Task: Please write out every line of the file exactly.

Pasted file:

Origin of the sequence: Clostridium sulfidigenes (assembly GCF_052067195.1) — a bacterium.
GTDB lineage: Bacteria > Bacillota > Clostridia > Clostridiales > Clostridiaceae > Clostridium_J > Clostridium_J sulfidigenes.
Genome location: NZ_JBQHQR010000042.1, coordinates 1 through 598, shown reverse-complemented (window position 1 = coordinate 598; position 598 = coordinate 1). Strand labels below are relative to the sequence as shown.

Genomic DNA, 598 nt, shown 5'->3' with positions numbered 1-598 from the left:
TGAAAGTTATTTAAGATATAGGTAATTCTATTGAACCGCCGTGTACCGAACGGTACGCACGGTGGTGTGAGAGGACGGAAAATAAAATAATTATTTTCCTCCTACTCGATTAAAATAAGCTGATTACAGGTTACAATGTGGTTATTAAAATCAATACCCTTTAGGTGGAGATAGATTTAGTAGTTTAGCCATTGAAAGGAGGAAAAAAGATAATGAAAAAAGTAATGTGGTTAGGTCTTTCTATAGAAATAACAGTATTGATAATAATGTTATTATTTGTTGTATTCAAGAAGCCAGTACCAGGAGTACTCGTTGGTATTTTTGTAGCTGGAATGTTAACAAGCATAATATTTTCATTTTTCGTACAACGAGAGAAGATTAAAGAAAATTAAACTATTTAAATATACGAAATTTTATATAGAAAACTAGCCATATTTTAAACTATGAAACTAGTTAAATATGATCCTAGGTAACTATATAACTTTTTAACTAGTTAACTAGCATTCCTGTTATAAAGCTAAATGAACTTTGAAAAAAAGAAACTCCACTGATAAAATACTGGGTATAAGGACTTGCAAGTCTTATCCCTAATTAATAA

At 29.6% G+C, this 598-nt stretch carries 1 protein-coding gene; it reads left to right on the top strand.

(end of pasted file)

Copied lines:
Origin of the sequence: Clostridium sulfidigenes (assembly GCF_052067195.1) — a bacterium.
GTDB lineage: Bacteria > Bacillota > Clostridia > Clostridiales > Clostridiaceae > Clostridium_J > Clostridium_J sulfidigenes.
Genome location: NZ_JBQHQR010000042.1, coordinates 1 through 598, shown reverse-complemented (window position 1 = coordinate 598; position 598 = coordinate 1). Strand labels below are relative to the sequence as shown.

Genomic DNA, 598 nt, shown 5'->3' with positions numbered 1-598 from the left:
TGAAAGTTATTTAAGATATAGGTAATTCTATTGAACCGCCGTGTACCGAACGGTACGCACGGTGGTGTGAGAGGACGGAAAATAAAATAATTATTTTCCTCCTACTCGATTAAAATAAGCTGATTACAGGTTACAATGTGGTTATTAAAATCAATACCCTTTAGGTGGAGATAGATTTAGTAGTTTAGCCATTGAAAGGAGGAAAAAAGATAATGAAAAAAGTAATGTGGTTAGGTCTTTCTATAGAAATAACAGTATTGATAATAATGTTATTATTTGTTGTATTCAAGAAGCCAGTACCAGGAGTACTCGTTGGTATTTTTGTAGCTGGAATGTTAACAAGCATAATATTTTCATTTTTCGTACAACGAGAGAAGATTAAAGAAAATTAAACTATTTAAATATACGAAATTTTATATAGAAAACTAGCCATATTTTAAACTATGAAACTAGTTAAATATGATCCTAGGTAACTATATAACTTTTTAACTAGTTAACTAGCATTCCTGTTATAAAGCTAAATGAACTTTGAAAAAAAGAAACTCCACTGATAAAATACTGGGTATAAGGACTTGCAAGTCTTATCCCTAATTAATAA

At 29.6% G+C, this 598-nt stretch carries 1 protein-coding gene; it reads left to right on the top strand.